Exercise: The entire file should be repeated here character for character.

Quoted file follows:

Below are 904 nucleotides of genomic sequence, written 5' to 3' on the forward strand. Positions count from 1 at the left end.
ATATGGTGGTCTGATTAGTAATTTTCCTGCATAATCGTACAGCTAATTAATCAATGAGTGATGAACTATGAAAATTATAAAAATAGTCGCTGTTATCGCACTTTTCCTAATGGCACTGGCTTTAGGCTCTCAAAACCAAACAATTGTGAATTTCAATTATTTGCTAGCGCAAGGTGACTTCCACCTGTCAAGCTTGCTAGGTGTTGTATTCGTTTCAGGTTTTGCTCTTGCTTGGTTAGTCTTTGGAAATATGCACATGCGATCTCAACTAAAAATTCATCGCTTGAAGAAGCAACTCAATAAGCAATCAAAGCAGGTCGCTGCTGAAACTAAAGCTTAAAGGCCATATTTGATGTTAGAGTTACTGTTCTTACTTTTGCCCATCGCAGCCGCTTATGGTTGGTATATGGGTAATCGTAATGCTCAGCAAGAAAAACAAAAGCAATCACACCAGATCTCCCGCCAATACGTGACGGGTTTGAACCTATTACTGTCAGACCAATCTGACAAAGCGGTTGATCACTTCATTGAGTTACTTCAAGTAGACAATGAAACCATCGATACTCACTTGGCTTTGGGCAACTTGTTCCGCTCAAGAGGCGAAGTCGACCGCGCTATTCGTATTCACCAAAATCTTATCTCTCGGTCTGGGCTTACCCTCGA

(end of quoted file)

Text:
Below are 904 nucleotides of genomic sequence, written 5' to 3' on the forward strand. Positions count from 1 at the left end.
ATATGGTGGTCTGATTAGTAATTTTCCTGCATAATCGTACAGCTAATTAATCAATGAGTGATGAACTATGAAAATTATAAAAATAGTCGCTGTTATCGCACTTTTCCTAATGGCACTGGCTTTAGGCTCTCAAAACCAAACAATTGTGAATTTCAATTATTTGCTAGCGCAAGGTGACTTCCACCTGTCAAGCTTGCTAGGTGTTGTATTCGTTTCAGGTTTTGCTCTTGCTTGGTTAGTCTTTGGAAATATGCACATGCGATCTCAACTAAAAATTCATCGCTTGAAGAAGCAACTCAATAAGCAATCAAAGCAGGTCGCTGCTGAAACTAAAGCTTAAAGGCCATATTTGATGTTAGAGTTACTGTTCTTACTTTTGCCCATCGCAGCCGCTTATGGTTGGTATATGGGTAATCGTAATGCTCAGCAAGAAAAACAAAAGCAATCACACCAGATCTCCCGCCAATACGTGACGGGTTTGAACCTATTACTGTCAGACCAATCTGACAAAGCGGTTGATCACTTCATTGAGTTACTTCAAGTAGACAATGAAACCATCGATACTCACTTGGCTTTGGGCAACTTGTTCCGCTCAAGAGGCGAAGTCGACCGCGCTATTCGTATTCACCAAAATCTTATCTCTCGGTCTGGGCTTACCCTCGA